I think Trump can give some fireside chats on how we got where we are and what we can do about it.
To his credit, Bush tried to point this out at the beginning of his second term and proposed restructuring social security to deal with the issue. He was universally reviled and demagogued by the media and the entire left for his trouble.
Answer - those with assets not tied to the dollar
Ditto. Didn’t see these articles under Obama who doubled the deficit.
Yeah, cut welfare.
Agree. Even land may not be safe as they’ll jack up taxes and/or regulations with the objective of confiscation.
Need assets that can be physically hidden and that can’t be diminished by inflation.
We’ll continue to print Monopoly money and spend for as far into the future as the eye can see.
Who is going to stop us? Does anyone on the planet benefit from the economic collapse of the US? NO! On the contrary, that would plunge the entire planet into a new Dark Age.
They won’t like it, but everyone is going to let us continue to print dollars and pretend that they are worth something. They have little choice. The alternatives are unthinkable.
Our government really IS....too big to fail.
Same thing that been happening to us our whole lives. We will be stuck working until we die cleaning up the incredible mess of every thing the Boomers created
Such as what?
We pay so many millions to people that don’t deserve it. We pay foreign aid to countries that hate us. We pay interest to the bankers who own our monetary system. We are being farmed, fools that we are.
At the founding of the nation, those who adopted the principles and philosophy of the Declaration and Constitution looked to their “Creator,” law giver, and “Divine Providence” for support, “blessings,” and guidance, as is evidenced by the following quotations:
IT IS THE DUTY OF ALL NATIONS TO ACKNOWLEDGE THE PROVIDENCE OF ALMIGHTY GOD, to obey His will, to be grateful for His benefits, and humbly to implore His protection and favor. George Washington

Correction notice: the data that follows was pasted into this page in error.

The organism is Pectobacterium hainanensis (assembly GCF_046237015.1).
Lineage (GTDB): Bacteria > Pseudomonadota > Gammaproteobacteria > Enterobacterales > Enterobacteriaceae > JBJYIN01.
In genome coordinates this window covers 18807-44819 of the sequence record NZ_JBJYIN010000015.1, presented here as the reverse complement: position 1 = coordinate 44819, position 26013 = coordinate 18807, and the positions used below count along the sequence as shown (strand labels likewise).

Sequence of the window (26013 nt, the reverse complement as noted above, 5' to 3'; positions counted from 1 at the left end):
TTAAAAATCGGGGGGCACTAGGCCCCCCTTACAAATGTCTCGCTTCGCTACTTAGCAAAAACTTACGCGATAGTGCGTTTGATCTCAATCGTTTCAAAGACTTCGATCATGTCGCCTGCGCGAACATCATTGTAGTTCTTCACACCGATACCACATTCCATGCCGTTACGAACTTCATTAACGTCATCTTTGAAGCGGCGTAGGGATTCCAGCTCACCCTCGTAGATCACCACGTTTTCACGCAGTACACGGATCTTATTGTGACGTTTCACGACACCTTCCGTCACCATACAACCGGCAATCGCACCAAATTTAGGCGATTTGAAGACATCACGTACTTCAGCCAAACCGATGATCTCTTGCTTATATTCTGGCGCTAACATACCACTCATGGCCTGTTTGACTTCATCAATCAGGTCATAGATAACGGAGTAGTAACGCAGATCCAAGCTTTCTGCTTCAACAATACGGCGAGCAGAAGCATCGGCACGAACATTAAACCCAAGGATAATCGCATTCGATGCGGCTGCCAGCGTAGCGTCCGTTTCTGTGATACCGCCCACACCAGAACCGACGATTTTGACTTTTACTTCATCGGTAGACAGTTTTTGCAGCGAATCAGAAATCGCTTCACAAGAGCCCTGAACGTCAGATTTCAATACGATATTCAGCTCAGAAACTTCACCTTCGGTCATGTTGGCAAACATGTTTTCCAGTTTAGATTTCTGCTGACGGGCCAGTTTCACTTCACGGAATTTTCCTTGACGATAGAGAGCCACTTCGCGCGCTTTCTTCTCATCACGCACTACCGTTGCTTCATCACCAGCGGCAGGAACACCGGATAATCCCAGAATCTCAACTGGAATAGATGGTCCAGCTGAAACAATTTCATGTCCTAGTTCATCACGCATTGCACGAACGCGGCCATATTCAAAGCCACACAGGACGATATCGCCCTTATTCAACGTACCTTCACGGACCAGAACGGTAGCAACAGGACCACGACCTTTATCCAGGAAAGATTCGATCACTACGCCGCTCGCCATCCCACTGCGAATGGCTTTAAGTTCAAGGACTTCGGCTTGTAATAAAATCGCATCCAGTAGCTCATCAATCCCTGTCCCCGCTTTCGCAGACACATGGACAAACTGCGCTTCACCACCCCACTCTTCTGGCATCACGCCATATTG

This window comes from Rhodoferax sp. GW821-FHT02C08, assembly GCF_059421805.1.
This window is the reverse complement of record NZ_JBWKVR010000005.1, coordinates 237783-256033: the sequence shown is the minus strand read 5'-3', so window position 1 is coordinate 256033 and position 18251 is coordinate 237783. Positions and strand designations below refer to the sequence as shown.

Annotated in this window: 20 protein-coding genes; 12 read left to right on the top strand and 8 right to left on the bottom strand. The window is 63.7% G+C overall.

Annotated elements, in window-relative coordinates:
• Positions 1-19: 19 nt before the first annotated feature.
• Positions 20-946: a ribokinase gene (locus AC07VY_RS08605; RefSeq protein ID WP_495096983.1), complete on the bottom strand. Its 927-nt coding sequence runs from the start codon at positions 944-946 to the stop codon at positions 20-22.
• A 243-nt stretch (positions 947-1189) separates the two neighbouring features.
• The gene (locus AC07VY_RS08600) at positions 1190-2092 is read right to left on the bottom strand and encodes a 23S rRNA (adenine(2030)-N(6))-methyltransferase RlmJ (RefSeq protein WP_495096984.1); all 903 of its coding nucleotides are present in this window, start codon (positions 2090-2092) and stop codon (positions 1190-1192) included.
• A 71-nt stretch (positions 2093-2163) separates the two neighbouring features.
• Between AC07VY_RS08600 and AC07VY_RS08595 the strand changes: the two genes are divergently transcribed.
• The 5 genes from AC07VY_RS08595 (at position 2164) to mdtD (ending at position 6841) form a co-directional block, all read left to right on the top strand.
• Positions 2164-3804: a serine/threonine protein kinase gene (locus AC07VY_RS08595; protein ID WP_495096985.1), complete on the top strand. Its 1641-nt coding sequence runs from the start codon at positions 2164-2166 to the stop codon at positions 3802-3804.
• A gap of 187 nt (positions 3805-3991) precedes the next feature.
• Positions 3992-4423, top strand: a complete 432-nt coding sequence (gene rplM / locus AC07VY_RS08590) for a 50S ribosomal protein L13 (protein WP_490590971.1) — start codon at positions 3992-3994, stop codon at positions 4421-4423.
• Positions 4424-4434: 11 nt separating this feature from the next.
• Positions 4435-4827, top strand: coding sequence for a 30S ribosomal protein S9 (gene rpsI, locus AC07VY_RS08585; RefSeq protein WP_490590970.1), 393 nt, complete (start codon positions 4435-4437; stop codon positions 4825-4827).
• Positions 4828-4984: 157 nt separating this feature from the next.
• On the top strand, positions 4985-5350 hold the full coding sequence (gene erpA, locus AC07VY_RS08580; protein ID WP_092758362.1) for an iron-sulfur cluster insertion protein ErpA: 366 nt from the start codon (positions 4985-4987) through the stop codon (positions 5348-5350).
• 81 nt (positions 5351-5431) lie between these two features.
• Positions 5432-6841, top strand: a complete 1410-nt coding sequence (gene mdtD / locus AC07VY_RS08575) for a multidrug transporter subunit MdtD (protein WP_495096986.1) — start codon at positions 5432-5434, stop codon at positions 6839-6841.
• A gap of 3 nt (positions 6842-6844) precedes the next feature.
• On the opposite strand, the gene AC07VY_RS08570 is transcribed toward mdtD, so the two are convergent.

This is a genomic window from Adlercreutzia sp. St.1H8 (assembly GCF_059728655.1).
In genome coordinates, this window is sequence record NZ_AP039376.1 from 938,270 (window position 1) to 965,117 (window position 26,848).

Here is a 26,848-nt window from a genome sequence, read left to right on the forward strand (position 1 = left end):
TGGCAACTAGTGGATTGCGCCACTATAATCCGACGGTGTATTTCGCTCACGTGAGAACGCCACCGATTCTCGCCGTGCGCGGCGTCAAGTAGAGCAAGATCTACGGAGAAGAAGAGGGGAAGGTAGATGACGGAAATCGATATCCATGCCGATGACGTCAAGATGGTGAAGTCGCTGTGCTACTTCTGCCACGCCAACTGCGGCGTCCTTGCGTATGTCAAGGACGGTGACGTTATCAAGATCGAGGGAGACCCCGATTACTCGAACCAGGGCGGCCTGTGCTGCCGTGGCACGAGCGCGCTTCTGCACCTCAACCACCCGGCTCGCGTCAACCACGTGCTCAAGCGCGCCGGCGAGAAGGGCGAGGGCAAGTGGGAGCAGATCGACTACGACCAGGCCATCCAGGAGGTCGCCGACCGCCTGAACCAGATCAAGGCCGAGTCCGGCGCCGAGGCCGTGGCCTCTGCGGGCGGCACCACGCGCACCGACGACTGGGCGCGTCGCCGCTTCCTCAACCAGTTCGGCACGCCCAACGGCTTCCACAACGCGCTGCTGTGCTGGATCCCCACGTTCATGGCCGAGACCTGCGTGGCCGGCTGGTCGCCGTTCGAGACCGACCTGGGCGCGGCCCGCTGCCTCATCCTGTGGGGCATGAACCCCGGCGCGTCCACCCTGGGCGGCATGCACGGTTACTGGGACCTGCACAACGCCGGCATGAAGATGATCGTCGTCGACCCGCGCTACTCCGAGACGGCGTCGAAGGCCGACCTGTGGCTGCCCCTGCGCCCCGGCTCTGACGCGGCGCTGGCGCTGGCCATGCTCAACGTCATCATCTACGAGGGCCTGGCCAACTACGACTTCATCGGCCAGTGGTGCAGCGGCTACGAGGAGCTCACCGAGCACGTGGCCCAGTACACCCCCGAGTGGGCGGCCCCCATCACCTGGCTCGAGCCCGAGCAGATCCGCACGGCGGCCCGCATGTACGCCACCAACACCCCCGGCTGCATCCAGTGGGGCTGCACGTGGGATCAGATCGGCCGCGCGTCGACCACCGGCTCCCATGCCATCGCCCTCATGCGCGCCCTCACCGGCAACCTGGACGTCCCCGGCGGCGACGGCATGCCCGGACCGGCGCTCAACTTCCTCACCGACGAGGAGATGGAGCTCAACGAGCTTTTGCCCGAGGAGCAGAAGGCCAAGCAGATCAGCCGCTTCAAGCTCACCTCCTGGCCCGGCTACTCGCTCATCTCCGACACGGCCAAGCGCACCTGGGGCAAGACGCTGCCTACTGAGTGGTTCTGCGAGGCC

And can the liberties of a nation be thought secure when we have removed their only firm basis, a conviction in the minds of the people that these liberties are of the gift of God? That they are not to be violated but with His wrath? Indeed I tremble for my country when I reflect that God is just; that His justice cannot sleep forever. Thomas Jefferson
The Bible is the best of all books, for it is the word of God and teaches us the way to be happy in this world and in the next. Continue therefore to read it and to regulate your life by its precepts. John Jay: First Chief Justice
And check out the student guidelines at Harvard and Yale before the historic schools were overrun by perpetually offended snowflakes:
Let every student be plainly instructed and earnestly pressed to consider well the main end of his life and studies is to know God and Jesus Christ which is eternal life (John 17:3) and therefore to lay Christ in the bottom as the only foundation of all sound knowledge and learning. And seeing the Lord only giveth wisdom, let every one seriously set himself by prayer in secret to seek it of Him (Proverbs 2, 3). Every one shall so exercise himself in reading the Scriptures twice a day that he shall be ready to give such an account of his proficiency therein. Harvard 1636 Student Guidelines
All the scholars are required to live a religious and blameless life according to the rules of Gods Word, diligently reading the Holy Scriptures, that fountain of Divine light and truth, and constantly attending all the duties of religion. Yale 1787 Student Guidelines
These quotations are copied from Hobby Lobby’s 4th of July, 2018 ad.
Precious metals come to mind.
How many billions of dollars are illegal aliens draining from our state and federal coffers?
Seems to me, that would be the first thing to cut.
You are really asking that question?
“human institutions were never to be fully trusted to begin with, “
The author probably didn’t recognize how far-reaching his statement is ...